As the coronavirus pandemic continues, more and more New Yorkers are feeling the effects of the ongoing quarantine.
According to City Hall, as of 10 a.m. on March 25, there are 17,856 positive cases of COVID-19 and 199 fatalities.
While lots of residents can work from home, unfortunately for many New Yorkers staying home isn’t an option. A good number of the city’s population are in lines of work that have been deemed “essential services” by the government, meaning that even with social distancing measures in place, they could still catch coronavirus.
“I’m working like nothing happened,” said Vanessa Pantaleon. “My job is not closed. They won’t shut down like the others.”
Daniel F., a city mail carrier, said that despite his role as an essential employee, he decided to self-quarantine because he is put at risk of contracting COVID-19 every day for work.
“I love my customers and always try to do the right thing by them, the USPS has not done the right thing by us,” said Daniel. “There is no protection, no masks, no hand sanitizer, we can only have one to two pairs of latex gloves per day which is not enough when you’re working with your hands all day. They never sanitized the facility.”
Those who are struggling financially are feeling the weight of coronavirus-related burdens. Diane B., a mother of a newborn, told amNewYork Metro about how she often relies on bottle returns to help make ends meet.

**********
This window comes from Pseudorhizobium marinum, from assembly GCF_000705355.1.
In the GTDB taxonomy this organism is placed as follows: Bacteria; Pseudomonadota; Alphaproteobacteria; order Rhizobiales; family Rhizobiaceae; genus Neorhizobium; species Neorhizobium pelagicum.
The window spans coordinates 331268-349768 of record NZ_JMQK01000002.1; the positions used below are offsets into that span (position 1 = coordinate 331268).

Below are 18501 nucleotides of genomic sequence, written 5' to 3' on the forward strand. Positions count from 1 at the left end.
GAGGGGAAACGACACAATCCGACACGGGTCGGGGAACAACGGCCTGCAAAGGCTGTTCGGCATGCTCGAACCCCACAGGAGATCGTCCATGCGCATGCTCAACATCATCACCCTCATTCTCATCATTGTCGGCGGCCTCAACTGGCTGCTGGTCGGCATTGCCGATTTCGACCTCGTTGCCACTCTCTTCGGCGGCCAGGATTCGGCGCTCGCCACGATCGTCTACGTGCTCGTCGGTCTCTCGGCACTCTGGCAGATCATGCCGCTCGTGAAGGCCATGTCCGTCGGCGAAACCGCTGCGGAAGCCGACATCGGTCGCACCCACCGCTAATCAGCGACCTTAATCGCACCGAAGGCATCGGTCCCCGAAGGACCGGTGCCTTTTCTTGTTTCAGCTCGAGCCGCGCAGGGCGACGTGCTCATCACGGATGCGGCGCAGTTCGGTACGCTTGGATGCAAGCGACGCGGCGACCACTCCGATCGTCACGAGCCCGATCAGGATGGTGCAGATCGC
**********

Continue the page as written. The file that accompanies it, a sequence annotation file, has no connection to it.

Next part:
“I do save and return bottles my family has purchased. The most I ever got was 12 dollars at one redemption session and that was just bottles from my family!” said Diane. “I put that money right back into groceries. Unfortunately, the coronavirus has put my bottle returns to a screeching halt.”
Twitter user @lou_ster agreed, stating that “grocery stores are not accepting bottles due to low staff and to keep from spreading the virus.”
Diane explained that while she understands why the grocery stores won’t collect the bottles during the quarantine, she believes that New York should halt the state’s bottle bill, which charges consumers five extra cents when purchasing certain bottled beverages and canned drinks.
“I am upset that New York State has not put a pause on bottle deposits and I am still paying into a program that I cannot use right now,” said Diane. “Five cents a bottle really does add up and it’s money I really can’t afford to throw away.”
Despite the bad, some have been able to find the good in being cooped up in their houses. amNewYork Metro readers on social media have said that they are getting more cleaning done as a result of the quarantine.
“[I’m] working from home during the week. Spending the weekends cleaning and purging my apartment from top to bottom,” said Brook Lane on Facebook. “My place is probably cleaner than the board of health.”
“I have cleaned everything,” said Jodi Kule on Facebook. “Bouncing off the walls, husband can’t stop cooking. What else?”
Submissions have been edited for clarity. Tell amNewYork Metro about your quarantine experience at email@example.com.